DIVERSIFICATION – One Path to Increasing Revenue
March 31, 2011
By Nancy Boese, Michigan Small Business and Technology Development Center. From SBAM’s member-only Focus on Small Business magazine.
Companies have different stages of development and the decision to diversify into new markets or new products can be daunting. There are several situations that indicate a company may be ready to diversify. Companies should consider diversifying for any of the following reasons:
- One customer is over 50 percent of the total revenue
- One industry is over 50 percent of the total revenue
- Company has reached a plateau in sales and the market is saturated
- Company has reached a plateau in sales and opportunities are available
- Company has excess cash and can purchase a business to expand its markets
There are many options to solve these situations. One factor to consider is the risk the company is willing to take to expand. A renowned business tool is the Ansoff matrix. The Ansoff Matrix provides four options for diversification:
- Market Penetration: The company increases revenue with existing products in existing markets. The intent is to increase its market share.
- Market Development: The company sells existing products to new market segments.
- Product Development: The company develops new products/services to sell to its current customers.
- Diversification: The firm grows by developing new business opportunities with new products for new markets.
What are the Risks?
There is risk involved with each quadrant. The Market Penetration quadrant with existing products and existing customers is the least risky, takes the least amount of money, and provides the quickest results. The highest risk section would be Diversification. This area takes the longest to develop and requires extensive investment of time, people, resources, and money. The Product Development and Market Development both have a higher level of risk than using the Market Penetration strategy. The level of risk for these two areas is dependent on development time, financial commitment, and company resource requirements.
To determine which opportunity the company should pursue, several steps need to be completed.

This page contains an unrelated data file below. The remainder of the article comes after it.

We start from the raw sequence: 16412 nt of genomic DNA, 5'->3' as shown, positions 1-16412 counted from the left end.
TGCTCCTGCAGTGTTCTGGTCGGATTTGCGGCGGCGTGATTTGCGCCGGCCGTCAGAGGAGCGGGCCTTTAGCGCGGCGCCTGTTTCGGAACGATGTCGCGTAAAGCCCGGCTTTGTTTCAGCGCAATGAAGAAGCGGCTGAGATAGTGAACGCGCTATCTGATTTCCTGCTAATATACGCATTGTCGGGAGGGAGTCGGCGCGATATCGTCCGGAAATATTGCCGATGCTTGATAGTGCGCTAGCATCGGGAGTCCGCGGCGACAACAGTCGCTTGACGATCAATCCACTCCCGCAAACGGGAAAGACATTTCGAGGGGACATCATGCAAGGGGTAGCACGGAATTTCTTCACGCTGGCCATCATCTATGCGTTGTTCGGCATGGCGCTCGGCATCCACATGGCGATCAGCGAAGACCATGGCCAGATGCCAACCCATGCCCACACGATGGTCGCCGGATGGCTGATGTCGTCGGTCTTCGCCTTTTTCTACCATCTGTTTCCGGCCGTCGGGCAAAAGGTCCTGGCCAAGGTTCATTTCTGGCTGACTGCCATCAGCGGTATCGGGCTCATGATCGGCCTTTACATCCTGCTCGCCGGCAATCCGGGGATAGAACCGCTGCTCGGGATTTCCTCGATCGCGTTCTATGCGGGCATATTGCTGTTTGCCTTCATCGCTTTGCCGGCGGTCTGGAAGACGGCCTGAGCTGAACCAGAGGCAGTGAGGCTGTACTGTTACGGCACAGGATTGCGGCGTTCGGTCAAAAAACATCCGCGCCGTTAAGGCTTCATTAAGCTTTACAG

1. The first is to conduct market research. This can include any or all of the following: Primary research, which could include surveying current or future customers, in-depth interviews, focus groups, and various other techniques. A wealth of information is also available through secondary sources. Research conducted by various government offices, trade associations, or private companies can help provide a base for discussion and analysis. For example: If the company decided to use the Market Development Strategy and wanted to diversify geographically, information could be gathered on the area’s economic situation, number of customers in the area that meet the target market definition, and other vital information.
2. Once the information has been gathered and analyzed, the company needs to establish what they want to accomplish with their strategy. Establishing realistic goals that will accomplish the outcomes desired by the company is vital to evaluating if the diversification strategy is working. The outcomes should be easily extracted from the accounting system or customer relationship management system.
3. Reaching an agreement on which diversification strategy to use can be the most challenging step. There are different decision making models which can be utilized. In general, the company wants to determine which opportunity will best help accomplish the goals already established. In addition, the company may need information on costs, staffing, new infrastructure requirements, etc to identify the best diversification strategy.
4. Once the decision is finalized regarding the diversification strategy, a detailed implementation plan needs to be developed. The implementation plan provides a road map for what tasks need to occur, who is responsible for accomplishing the task, and deadlines. This road map helps hold individuals accountable for moving the diversification initiative forward.
The plan and accountability is critical to making the changes happen. The opportunities to diversify a company are varied. Companies may decide not to complete all the background work before setting up a diversification strategy. This can be dangerous to the company if you do not have all the internal players in agreement that this is the right move for the company.
It’s crucial that the management team understands the diversification strategy, so include them in the decision-making process, and make sure they understand the implementation as the company moves forward. This will be instrumental in the overall success.
Nancy Boese oversees the Michigan Small Business and Technology Development Center’s Growth Group Team, which assists second-stage companies with growth strategies.